DNA testing is to justice what the telescope is for the stars; not a lesson in biochemistry, not a display of the wonders of magnifying glass, but a way to see things as they really are.
(Barry Scheck and Peter Neufeld, Actual Innocence)
In the darkness of the early morning hours of 26 August 1999, a young University of Virginia student awoke to find a gun pointed at her head. The assailant forced her and a male friend spending the night to roll over on their stomachs. Terrorized, they obeyed their attacker. After robbing the man of some cash, the intruder put a pillow over the man's head and raped the female student. The female was blindfolded with her own shirt and led around the house while the intruder searched for other items to steal.
Throughout the entire ordeal, the intruder kept his gun to the back of the male student's head, daring him to look at him and telling him if he tried he would blow his head off. The assailant forced the young woman to take a shower in the hope that any evidence of the crime would be washed away. After helping himself to a can of beer, the attacker left before dawn taking with him the cash, the confidence, and the sense of safety of his victims. Even though the assailant had tried to be careful and clean up after the sexual assault, he had left behind enough of his personal body fluids to link him to this violent crime.
The police investigating the crime collected some saliva from the beer can. In addition, evidence technicians found some small traces of semen on the bed sheets that could not be seen with the naked eye. These samples were submitted to the Virginia Department of Forensic Sciences in Richmond along with control samples from other occupants of the residence where the crime occurred. The DNA profiles from the beer can and the bed sheets matched each other, but no suspect had been developed yet. Because of intense darkness and then the blindfold, the only description police had from the victims was that the suspect was black, medium height, and felt heavy set.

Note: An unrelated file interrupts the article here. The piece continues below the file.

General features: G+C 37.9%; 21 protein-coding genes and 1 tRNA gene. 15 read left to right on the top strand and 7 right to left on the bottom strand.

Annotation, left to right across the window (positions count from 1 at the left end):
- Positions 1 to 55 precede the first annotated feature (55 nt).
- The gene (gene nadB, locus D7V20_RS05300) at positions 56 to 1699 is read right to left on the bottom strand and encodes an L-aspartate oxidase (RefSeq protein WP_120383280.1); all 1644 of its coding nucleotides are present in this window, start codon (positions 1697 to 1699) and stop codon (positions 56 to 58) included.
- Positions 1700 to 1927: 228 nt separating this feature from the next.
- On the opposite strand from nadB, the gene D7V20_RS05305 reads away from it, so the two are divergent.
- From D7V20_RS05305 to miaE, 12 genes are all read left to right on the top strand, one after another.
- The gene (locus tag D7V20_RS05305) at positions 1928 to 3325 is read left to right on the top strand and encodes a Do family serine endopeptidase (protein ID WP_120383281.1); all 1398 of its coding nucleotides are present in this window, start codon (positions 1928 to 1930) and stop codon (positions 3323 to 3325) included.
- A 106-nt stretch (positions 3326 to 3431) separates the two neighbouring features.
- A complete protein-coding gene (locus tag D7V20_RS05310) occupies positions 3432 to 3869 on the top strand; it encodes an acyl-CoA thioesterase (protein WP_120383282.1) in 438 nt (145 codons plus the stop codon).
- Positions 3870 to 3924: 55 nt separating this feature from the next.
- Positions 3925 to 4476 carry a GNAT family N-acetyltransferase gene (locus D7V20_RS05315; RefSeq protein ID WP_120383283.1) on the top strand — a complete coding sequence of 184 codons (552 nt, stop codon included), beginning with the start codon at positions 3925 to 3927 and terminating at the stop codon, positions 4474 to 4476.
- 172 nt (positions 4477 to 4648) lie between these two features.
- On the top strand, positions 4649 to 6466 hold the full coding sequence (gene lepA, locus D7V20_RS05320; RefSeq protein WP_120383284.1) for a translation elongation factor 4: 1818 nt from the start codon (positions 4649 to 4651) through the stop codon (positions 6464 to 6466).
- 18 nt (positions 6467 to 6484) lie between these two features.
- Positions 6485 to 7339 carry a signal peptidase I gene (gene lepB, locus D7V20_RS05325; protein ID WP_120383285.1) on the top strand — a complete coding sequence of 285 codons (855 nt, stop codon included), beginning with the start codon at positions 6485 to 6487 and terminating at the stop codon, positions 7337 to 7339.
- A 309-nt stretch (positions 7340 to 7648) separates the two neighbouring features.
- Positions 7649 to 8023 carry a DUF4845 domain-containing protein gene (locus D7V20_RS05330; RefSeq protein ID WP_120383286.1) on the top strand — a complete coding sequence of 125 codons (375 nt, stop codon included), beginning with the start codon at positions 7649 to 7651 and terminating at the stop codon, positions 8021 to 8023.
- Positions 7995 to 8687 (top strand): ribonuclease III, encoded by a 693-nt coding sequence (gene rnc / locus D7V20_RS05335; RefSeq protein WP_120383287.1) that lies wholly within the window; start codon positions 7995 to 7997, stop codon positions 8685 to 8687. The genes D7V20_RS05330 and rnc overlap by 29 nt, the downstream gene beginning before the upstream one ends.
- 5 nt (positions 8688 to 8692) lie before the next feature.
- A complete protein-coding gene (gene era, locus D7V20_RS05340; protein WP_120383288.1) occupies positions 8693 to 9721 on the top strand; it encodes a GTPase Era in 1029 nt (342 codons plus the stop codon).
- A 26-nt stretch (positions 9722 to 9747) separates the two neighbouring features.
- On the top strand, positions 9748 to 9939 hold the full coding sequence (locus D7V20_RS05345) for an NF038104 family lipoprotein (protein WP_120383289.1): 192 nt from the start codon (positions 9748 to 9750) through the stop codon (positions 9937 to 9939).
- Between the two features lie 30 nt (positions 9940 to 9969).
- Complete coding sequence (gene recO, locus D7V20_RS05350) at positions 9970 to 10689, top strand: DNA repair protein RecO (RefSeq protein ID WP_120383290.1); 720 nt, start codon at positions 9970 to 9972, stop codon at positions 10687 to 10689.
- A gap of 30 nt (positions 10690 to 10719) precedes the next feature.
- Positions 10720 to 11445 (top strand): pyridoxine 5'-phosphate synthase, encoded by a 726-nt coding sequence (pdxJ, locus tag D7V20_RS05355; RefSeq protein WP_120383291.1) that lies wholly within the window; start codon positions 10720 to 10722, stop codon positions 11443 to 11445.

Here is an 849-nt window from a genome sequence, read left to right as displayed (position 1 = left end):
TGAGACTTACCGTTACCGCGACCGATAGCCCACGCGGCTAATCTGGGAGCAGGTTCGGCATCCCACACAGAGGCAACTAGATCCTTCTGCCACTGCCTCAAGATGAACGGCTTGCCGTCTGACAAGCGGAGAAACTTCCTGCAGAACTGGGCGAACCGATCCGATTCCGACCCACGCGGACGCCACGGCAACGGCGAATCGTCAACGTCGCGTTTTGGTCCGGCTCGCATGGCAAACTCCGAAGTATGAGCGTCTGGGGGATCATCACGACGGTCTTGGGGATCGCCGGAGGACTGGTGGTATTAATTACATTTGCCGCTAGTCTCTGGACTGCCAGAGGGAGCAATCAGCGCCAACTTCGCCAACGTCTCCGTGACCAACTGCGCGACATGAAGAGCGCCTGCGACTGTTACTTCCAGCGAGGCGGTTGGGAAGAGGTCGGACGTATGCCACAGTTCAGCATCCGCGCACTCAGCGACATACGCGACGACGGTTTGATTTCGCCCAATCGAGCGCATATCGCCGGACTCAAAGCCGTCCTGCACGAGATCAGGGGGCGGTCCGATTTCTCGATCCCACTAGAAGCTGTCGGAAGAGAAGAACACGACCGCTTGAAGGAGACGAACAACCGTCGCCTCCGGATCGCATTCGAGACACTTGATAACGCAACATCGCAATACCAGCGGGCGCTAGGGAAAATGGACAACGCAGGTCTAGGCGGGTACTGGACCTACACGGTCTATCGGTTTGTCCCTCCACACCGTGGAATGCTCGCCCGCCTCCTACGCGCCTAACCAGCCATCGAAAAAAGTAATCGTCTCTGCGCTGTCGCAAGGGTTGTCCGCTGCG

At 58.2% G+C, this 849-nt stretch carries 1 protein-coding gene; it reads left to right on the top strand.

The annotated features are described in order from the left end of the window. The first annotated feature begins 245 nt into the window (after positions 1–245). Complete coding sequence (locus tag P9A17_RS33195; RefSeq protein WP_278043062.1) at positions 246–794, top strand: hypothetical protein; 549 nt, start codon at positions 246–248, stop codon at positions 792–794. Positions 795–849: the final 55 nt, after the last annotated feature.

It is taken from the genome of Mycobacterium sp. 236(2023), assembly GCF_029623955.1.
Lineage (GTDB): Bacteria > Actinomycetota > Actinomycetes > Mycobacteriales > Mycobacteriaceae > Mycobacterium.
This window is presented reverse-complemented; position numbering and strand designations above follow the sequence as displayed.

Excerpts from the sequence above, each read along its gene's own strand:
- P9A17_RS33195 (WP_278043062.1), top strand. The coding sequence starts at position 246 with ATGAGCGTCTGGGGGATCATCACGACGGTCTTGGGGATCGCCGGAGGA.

A suspect list was developed by the Charlottesville Police Department that contained over 40 individuals, some from the sex offender registry and some with extensive criminal histories who were stopped late at night in the area of the home invasion. Unfortunately, no further leads were available leaving the victims as well as other University of Virginia students and their parents suspicious and fearful. The police were at the end of their rope and considered asking many of the people on the suspect list to voluntarily donate blood samples for purposes of a DNA comparison. The top suspects were systematically eliminated by DNA evidence leaving the police frustrated.
Then on 5 October, six long weeks after the crime had been committed, the lead detective on the case, Lieutenant J.E. 'Chip' Harding of the Charlottesville Police Department, received a call that he describes as being 'one of the most exciting phone calls in my 22 years of law enforcement.' A match had been obtained from the crime scene samples to a convicted offender sample submitted to the Virginia DNA Database several years before. The DNA sample for Montaret D. Davis of Norfolk, Virginia was among 8000 samples added to the Virginia DNA Database at the beginning of October 1999. (Since 1989, a Virginia state law has required all felons and juveniles 14 and older convicted of serious crimes to provide blood samples for DNA testing.)
A quick check for the whereabouts of Mr. Davis found him in the Albemarle-Charlottesville Regional Jail. Ironically, because of a parole violation, he had been court ordered weeks before to report to jail on what turned out to be the same day as the rape. Amazingly enough he had turned himself in at 6 p.m. just 14 hours after committing the sexual assault! Unless he would have bragged about his crime, it is doubtful that Mr. Davis would ever have made it on the suspect list without the power of DNA testing and an expanding DNA database. At his jury trial in April 2000, Mr. Davis was found guilty of rape, forcible sodomy, and abduction among other charges and sentenced to a 90-year prison term.